Google is now ending forced attribution for all its current and future employees. The changes will go into effect on March 21 and although settled cases won't be reopened, past claims can be litigated. This decision comes after four months of constant pressure from activists who called on the company to end force attribution.
Force attribution prevents employees from taking their workplace disputes to court. A lot of companies require their employees to enter a mandatory arbitration agreement and as a result, they are forced to settle disputes within the confines of their workplace. Such agreements work heavily in the favor of employers and put employees in a disadvantage. That's because they take their cases to a quasi-legal forum which neither has a judge nor a jury. They are more likely to lose their cases and if they do end up winning, the payout is a lot less when compared to what a court would grant.
In November 2018, 20,000 Google employees staged a walked out to protest the way the search giant handles harassment cases. The protest was announced in the wake of a New York Times article that alleged that not only does Google not take action against high-ranking employees found guilty of sexual misconduct, it sweeps the matter under the rug whilst granting a generous exit package to the violators.
The organizers pushed the company to introduce a number of systematic changes to prevent employee assault and one of their main demands was to end forced arbitration. Google complied and ended the practice but only in cases related to sexual discrimination and sexual assault.
Later on, in December, a group that calls itself Googlers for Ending Forced Arbitration started pressurizing not only Google but also other tech companies to review their workplace policies. They invited the tech industry to band together and push for an end to forced arbitration. Google was aware of these concerns and it took the group's complaints into account when making the latest changes.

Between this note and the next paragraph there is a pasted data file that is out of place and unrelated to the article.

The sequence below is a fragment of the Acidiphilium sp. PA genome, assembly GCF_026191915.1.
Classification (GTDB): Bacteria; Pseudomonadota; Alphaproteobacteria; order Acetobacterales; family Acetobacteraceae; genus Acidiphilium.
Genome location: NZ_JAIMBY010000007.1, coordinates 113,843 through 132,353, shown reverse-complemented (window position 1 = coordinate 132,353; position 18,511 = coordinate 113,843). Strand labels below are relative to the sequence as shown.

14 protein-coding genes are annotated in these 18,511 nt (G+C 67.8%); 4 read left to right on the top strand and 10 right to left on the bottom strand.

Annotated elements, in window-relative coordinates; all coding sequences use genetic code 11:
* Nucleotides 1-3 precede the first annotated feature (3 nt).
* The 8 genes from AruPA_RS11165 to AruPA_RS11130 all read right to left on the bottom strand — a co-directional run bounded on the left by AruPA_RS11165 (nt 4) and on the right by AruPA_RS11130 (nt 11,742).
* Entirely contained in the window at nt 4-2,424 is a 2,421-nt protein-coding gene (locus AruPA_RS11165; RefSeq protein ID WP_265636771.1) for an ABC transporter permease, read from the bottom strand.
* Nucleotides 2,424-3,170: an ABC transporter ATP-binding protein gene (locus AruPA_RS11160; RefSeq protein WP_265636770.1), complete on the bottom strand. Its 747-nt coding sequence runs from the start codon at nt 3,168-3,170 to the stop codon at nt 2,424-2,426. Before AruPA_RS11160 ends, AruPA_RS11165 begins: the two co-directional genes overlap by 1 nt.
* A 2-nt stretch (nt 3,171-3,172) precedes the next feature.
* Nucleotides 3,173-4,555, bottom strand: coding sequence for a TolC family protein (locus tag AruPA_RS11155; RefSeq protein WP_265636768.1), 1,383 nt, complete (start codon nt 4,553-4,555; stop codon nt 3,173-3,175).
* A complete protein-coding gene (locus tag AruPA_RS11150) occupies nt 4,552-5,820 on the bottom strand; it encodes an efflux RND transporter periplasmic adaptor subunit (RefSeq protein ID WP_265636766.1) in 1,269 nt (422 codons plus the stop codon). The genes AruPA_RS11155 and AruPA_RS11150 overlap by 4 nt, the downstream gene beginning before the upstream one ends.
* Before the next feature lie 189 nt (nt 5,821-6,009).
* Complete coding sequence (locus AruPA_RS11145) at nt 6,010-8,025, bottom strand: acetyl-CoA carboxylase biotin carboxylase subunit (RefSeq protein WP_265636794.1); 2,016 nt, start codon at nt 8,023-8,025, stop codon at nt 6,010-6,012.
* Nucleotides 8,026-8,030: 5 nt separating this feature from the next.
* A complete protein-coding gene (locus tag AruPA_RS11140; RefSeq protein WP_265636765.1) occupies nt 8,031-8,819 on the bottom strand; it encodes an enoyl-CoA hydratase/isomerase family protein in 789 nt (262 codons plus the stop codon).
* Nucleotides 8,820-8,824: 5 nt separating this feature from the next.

As a result, the company has now dropped forced arbitration in all cases. Although some other tech companies, such as Adobe and Intuit, do not use force arbitration to settle claims, most tech companies in the U.S. do use the practice. However, there has surely been some progress, as some companies, including eBay, Airbnb, and Facebook have also ended forced arbitration.
For workers who do not have employment contracts with Google directly such as vendors, temporary employees, and contractors, the changes do not apply. However, this group makes up nearly 50 percent of the company's total workforce and shutting them out is likely to invite criticism. Google plans to notify suppliers to see if they can also do the same. The changes also apply to companies such as the DeepMind AI program that legally exist under Google but not to companies that are owned by its parent company Alphabet but separate from the search engine giant.
The Google walkout organizers have credited the victory to the workers that came together, supported each other, and walked out. They also said that this is just the beginning, which means we might see the group push for more reforms in the future.